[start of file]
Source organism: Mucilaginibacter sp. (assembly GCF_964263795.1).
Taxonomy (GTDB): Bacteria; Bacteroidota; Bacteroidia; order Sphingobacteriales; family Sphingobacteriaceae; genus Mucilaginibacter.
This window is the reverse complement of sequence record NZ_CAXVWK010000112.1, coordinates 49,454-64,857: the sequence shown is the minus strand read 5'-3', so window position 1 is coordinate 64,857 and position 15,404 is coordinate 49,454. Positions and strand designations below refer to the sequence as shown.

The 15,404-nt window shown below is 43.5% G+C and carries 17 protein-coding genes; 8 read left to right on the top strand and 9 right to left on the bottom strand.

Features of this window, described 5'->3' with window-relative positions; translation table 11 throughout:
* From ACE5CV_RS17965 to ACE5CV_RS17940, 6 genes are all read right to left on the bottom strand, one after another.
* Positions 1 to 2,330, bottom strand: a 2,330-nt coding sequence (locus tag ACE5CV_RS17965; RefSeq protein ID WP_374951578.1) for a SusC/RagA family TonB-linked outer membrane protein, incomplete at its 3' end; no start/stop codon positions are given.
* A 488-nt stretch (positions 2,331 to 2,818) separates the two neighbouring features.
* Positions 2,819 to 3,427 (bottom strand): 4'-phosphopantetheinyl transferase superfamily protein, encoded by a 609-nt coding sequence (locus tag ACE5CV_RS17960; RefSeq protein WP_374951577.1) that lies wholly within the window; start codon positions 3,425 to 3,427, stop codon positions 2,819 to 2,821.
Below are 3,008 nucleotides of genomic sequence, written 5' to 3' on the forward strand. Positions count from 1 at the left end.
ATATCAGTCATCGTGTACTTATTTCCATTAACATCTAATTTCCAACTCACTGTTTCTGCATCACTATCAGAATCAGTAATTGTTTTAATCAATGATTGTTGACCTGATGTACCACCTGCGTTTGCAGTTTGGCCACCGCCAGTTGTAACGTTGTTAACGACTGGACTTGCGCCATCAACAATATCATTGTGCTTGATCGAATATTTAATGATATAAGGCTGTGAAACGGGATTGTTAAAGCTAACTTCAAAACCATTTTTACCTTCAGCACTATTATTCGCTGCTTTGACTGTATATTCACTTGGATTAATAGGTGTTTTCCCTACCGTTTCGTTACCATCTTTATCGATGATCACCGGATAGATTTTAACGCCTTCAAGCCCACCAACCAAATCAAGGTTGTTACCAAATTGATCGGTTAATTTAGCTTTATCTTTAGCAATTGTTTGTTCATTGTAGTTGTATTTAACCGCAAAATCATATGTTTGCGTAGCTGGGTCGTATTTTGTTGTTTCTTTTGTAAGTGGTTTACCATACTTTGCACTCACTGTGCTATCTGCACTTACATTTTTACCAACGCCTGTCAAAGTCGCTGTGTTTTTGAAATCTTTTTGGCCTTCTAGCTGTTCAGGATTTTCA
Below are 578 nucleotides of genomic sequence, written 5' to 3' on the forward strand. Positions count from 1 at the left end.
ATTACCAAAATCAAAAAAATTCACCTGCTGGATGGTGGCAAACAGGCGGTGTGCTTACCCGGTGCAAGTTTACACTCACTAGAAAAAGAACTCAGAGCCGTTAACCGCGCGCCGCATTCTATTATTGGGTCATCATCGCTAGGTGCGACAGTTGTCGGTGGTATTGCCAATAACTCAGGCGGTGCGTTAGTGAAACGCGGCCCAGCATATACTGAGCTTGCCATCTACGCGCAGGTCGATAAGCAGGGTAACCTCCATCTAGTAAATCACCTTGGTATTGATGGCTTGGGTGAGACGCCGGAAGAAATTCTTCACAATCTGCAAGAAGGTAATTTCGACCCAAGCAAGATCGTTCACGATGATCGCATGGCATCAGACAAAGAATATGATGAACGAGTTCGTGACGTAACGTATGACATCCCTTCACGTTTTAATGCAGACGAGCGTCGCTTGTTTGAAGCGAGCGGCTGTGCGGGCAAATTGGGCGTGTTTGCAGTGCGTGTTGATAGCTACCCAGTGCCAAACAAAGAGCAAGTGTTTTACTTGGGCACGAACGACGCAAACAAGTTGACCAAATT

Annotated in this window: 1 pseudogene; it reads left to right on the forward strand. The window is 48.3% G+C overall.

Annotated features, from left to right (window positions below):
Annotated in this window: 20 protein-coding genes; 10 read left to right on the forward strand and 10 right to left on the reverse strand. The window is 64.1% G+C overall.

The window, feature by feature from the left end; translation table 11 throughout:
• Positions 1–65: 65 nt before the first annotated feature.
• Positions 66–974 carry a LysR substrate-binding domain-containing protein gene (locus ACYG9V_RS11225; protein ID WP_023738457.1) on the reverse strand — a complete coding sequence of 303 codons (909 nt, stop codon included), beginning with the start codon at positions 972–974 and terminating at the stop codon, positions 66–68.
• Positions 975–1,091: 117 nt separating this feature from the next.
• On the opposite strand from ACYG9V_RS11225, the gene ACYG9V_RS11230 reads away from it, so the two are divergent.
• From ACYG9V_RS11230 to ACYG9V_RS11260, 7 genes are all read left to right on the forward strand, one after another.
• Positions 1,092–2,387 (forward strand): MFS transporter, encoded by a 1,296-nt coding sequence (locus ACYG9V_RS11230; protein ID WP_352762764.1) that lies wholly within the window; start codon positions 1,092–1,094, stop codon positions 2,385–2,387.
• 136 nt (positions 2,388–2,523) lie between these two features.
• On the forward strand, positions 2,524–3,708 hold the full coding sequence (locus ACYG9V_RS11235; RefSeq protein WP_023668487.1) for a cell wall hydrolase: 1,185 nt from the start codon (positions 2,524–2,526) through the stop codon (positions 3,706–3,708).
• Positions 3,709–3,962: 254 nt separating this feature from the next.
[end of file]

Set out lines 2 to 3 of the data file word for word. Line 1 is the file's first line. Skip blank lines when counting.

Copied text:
Taxonomy (GTDB): Bacteria; Bacteroidota; Bacteroidia; order Sphingobacteriales; family Sphingobacteriaceae; genus Mucilaginibacter.
This window is the reverse complement of sequence record NZ_CAXVWK010000112.1, coordinates 49,454-64,857: the sequence shown is the minus strand read 5'-3', so window position 1 is coordinate 64,857 and position 15,404 is coordinate 49,454. Positions and strand designations below refer to the sequence as shown.